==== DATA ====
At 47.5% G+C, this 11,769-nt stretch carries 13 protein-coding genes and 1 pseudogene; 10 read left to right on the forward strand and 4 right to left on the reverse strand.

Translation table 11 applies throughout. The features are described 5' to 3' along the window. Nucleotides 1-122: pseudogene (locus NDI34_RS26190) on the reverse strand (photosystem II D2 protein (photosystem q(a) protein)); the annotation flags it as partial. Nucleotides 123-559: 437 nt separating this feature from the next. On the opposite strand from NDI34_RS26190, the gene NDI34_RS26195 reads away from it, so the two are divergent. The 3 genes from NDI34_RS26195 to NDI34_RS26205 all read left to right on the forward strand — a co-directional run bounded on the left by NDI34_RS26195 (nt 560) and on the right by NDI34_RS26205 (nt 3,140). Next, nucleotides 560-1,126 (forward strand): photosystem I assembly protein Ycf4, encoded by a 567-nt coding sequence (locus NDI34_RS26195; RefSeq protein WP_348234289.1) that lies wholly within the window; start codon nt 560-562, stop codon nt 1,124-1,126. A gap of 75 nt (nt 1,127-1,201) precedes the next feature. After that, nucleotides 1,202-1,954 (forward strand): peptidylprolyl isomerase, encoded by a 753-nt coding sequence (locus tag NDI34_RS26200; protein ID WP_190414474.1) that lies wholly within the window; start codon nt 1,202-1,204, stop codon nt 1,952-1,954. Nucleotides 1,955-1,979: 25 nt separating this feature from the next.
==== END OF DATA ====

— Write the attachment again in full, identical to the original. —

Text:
At 47.5% G+C, this 11,769-nt stretch carries 13 protein-coding genes and 1 pseudogene; 10 read left to right on the forward strand and 4 right to left on the reverse strand.

Translation table 11 applies throughout. The features are described 5' to 3' along the window. Nucleotides 1-122: pseudogene (locus NDI34_RS26190) on the reverse strand (photosystem II D2 protein (photosystem q(a) protein)); the annotation flags it as partial. Nucleotides 123-559: 437 nt separating this feature from the next. On the opposite strand from NDI34_RS26190, the gene NDI34_RS26195 reads away from it, so the two are divergent. The 3 genes from NDI34_RS26195 to NDI34_RS26205 all read left to right on the forward strand — a co-directional run bounded on the left by NDI34_RS26195 (nt 560) and on the right by NDI34_RS26205 (nt 3,140). Next, nucleotides 560-1,126 (forward strand): photosystem I assembly protein Ycf4, encoded by a 567-nt coding sequence (locus NDI34_RS26195; RefSeq protein WP_348234289.1) that lies wholly within the window; start codon nt 560-562, stop codon nt 1,124-1,126. A gap of 75 nt (nt 1,127-1,201) precedes the next feature. After that, nucleotides 1,202-1,954 (forward strand): peptidylprolyl isomerase, encoded by a 753-nt coding sequence (locus tag NDI34_RS26200; protein ID WP_190414474.1) that lies wholly within the window; start codon nt 1,202-1,204, stop codon nt 1,952-1,954. Nucleotides 1,955-1,979: 25 nt separating this feature from the next.